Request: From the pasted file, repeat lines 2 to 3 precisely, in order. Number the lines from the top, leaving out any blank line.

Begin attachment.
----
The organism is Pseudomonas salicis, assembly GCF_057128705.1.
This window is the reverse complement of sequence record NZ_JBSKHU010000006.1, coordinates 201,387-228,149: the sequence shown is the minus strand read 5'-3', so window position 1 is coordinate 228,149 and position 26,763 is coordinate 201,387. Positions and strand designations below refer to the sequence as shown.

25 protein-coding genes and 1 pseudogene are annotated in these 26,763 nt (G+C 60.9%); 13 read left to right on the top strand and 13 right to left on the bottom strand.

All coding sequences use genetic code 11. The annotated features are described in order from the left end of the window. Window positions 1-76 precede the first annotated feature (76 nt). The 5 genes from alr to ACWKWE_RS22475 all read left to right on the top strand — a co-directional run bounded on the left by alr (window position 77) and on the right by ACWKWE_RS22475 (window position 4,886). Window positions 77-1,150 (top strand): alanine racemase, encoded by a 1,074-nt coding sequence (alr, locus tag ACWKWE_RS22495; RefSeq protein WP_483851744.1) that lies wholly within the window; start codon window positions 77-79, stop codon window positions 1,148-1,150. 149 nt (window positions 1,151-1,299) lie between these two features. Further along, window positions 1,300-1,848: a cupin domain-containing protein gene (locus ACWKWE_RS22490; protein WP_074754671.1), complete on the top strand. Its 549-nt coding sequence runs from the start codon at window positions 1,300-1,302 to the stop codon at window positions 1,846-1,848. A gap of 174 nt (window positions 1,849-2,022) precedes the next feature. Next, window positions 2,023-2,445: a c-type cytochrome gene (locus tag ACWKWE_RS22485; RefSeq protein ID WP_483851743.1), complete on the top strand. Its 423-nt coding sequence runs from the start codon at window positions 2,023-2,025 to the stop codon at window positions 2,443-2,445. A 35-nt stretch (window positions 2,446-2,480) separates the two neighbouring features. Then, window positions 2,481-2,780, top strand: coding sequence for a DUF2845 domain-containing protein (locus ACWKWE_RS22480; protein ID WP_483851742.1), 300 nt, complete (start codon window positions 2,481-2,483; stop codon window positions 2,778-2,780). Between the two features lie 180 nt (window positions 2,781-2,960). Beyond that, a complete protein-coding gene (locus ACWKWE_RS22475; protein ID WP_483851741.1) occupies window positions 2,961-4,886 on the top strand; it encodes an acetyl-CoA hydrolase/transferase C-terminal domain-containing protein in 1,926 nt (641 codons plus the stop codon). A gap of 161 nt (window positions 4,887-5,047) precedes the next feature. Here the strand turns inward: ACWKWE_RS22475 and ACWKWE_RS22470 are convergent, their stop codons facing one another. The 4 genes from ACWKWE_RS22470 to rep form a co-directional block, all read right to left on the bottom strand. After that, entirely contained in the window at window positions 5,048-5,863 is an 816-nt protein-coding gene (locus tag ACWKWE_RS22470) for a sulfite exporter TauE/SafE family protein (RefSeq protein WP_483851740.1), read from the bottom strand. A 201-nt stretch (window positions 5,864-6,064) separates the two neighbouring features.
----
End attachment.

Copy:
This window is the reverse complement of sequence record NZ_JBSKHU010000006.1, coordinates 201,387-228,149: the sequence shown is the minus strand read 5'-3', so window position 1 is coordinate 228,149 and position 26,763 is coordinate 201,387. Positions and strand designations below refer to the sequence as shown.

25 protein-coding genes and 1 pseudogene are annotated in these 26,763 nt (G+C 60.9%); 13 read left to right on the top strand and 13 right to left on the bottom strand.